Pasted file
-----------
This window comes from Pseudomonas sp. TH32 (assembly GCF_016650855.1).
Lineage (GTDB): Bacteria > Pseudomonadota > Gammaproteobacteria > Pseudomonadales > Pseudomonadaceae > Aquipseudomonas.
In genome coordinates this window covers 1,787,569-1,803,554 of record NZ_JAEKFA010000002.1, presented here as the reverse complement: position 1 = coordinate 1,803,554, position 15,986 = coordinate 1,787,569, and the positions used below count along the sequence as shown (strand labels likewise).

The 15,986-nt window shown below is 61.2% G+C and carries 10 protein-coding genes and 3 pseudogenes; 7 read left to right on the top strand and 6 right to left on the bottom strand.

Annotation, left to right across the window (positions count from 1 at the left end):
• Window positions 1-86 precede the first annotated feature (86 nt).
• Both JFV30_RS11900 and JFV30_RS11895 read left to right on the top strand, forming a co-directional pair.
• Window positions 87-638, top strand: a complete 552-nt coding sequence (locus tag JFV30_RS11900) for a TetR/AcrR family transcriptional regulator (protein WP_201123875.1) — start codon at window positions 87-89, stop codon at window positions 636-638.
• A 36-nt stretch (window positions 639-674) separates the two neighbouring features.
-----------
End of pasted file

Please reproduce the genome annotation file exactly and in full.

This window comes from Pseudomonas sp. TH32 (assembly GCF_016650855.1).
Lineage (GTDB): Bacteria > Pseudomonadota > Gammaproteobacteria > Pseudomonadales > Pseudomonadaceae > Aquipseudomonas.
In genome coordinates this window covers 1,787,569-1,803,554 of record NZ_JAEKFA010000002.1, presented here as the reverse complement: position 1 = coordinate 1,803,554, position 15,986 = coordinate 1,787,569, and the positions used below count along the sequence as shown (strand labels likewise).

The 15,986-nt window shown below is 61.2% G+C and carries 10 protein-coding genes and 3 pseudogenes; 7 read left to right on the top strand and 6 right to left on the bottom strand.

Annotation, left to right across the window (positions count from 1 at the left end):
• Window positions 1-86 precede the first annotated feature (86 nt).
• Both JFV30_RS11900 and JFV30_RS11895 read left to right on the top strand, forming a co-directional pair.
• Window positions 87-638, top strand: a complete 552-nt coding sequence (locus tag JFV30_RS11900) for a TetR/AcrR family transcriptional regulator (protein WP_201123875.1) — start codon at window positions 87-89, stop codon at window positions 636-638.
• A 36-nt stretch (window positions 639-674) separates the two neighbouring features.